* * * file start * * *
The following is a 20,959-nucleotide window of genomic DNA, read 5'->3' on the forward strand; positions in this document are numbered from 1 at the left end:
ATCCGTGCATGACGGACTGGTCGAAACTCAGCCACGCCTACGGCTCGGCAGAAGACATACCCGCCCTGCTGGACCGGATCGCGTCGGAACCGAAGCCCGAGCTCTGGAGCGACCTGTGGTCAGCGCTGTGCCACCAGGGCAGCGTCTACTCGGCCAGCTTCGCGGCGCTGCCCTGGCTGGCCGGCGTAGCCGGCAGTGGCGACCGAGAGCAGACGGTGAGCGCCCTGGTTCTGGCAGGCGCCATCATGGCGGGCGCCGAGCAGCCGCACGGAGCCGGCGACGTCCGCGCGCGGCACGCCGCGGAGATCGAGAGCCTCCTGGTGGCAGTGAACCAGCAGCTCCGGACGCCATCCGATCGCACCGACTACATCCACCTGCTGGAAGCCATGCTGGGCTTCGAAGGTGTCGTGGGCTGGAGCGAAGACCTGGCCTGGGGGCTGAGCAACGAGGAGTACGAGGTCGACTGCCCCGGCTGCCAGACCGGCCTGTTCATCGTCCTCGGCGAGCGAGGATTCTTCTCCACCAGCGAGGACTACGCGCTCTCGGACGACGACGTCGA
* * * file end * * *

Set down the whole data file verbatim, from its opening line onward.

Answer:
The following is a 20,959-nucleotide window of genomic DNA, read 5'->3' on the forward strand; positions in this document are numbered from 1 at the left end:
ATCCGTGCATGACGGACTGGTCGAAACTCAGCCACGCCTACGGCTCGGCAGAAGACATACCCGCCCTGCTGGACCGGATCGCGTCGGAACCGAAGCCCGAGCTCTGGAGCGACCTGTGGTCAGCGCTGTGCCACCAGGGCAGCGTCTACTCGGCCAGCTTCGCGGCGCTGCCCTGGCTGGCCGGCGTAGCCGGCAGTGGCGACCGAGAGCAGACGGTGAGCGCCCTGGTTCTGGCAGGCGCCATCATGGCGGGCGCCGAGCAGCCGCACGGAGCCGGCGACGTCCGCGCGCGGCACGCCGCGGAGATCGAGAGCCTCCTGGTGGCAGTGAACCAGCAGCTCCGGACGCCATCCGATCGCACCGACTACATCCACCTGCTGGAAGCCATGCTGGGCTTCGAAGGTGTCGTGGGCTGGAGCGAAGACCTGGCCTGGGGGCTGAGCAACGAGGAGTACGAGGTCGACTGCCCCGGCTGCCAGACCGGCCTGTTCATCGTCCTCGGCGAGCGAGGATTCTTCTCCACCAGCGAGGACTACGCGCTCTCGGACGACGACGTCGA